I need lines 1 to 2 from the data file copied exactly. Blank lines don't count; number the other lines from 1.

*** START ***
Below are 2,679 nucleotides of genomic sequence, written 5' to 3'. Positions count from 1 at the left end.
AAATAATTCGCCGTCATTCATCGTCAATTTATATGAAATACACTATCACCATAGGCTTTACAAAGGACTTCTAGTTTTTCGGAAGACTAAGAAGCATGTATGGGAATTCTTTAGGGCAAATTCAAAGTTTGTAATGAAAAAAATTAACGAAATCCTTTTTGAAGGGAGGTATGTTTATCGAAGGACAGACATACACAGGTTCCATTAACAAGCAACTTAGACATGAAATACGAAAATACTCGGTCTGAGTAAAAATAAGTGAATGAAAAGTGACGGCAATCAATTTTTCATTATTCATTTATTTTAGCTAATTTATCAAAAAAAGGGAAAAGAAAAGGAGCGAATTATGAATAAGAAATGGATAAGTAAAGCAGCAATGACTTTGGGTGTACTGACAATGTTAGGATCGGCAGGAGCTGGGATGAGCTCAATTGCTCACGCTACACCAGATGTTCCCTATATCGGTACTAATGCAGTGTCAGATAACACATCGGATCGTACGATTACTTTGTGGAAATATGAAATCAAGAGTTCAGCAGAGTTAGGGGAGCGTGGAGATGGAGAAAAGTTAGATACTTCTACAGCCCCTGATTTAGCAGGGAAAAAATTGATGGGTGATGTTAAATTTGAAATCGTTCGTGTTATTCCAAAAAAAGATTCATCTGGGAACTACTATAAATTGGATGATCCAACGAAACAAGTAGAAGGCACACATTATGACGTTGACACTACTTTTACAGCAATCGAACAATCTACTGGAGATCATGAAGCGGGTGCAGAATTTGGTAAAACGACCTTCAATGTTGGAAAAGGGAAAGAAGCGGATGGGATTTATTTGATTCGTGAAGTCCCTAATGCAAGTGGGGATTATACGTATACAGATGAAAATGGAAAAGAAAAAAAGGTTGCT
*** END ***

Below are 2,679 nucleotides of genomic sequence, written 5' to 3'. Positions count from 1 at the left end.
AAATAATTCGCCGTCATTCATCGTCAATTTATATGAAATACACTATCACCATAGGCTTTACAAAGGACTTCTAGTTTTTCGGAAGACTAAGAAGCATGTATGGGAATTCTTTAGGGCAAATTCAAAGTTTGTAATGAAAAAAATTAACGAAATCCTTTTTGAAGGGAGGTATGTTTATCGAAGGACAGACATACACAGGTTCCATTAACAAGCAACTTAGACATGAAATACGAAAATACTCGGTCTGAGTAAAAATAAGTGAATGAAAAGTGACGGCAATCAATTTTTCATTATTCATTTATTTTAGCTAATTTATCAAAAAAAGGGAAAAGAAAAGGAGCGAATTATGAATAAGAAATGGATAAGTAAAGCAGCAATGACTTTGGGTGTACTGACAATGTTAGGATCGGCAGGAGCTGGGATGAGCTCAATTGCTCACGCTACACCAGATGTTCCCTATATCGGTACTAATGCAGTGTCAGATAACACATCGGATCGTACGATTACTTTGTGGAAATATGAAATCAAGAGTTCAGCAGAGTTAGGGGAGCGTGGAGATGGAGAAAAGTTAGATACTTCTACAGCCCCTGATTTAGCAGGGAAAAAATTGATGGGTGATGTTAAATTTGAAATCGTTCGTGTTATTCCAAAAAAAGATTCATCTGGGAACTACTATAAATTGGATGATCCAACGAAACAAGTAGAAGGCACACATTATGACGTTGACACTACTTTTACAGCAATCGAACAATCTACTGGAGATCATGAAGCGGGTGCAGAATTTGGTAAAACGACCTTCAATGTTGGAAAAGGGAAAGAAGCGGATGGGATTTATTTGATTCGTGAAGTCCCTAATGCAAGTGGGGATTATACGTATACAGATGAAAATGGAAAAGAAAAAAAGGTTGCT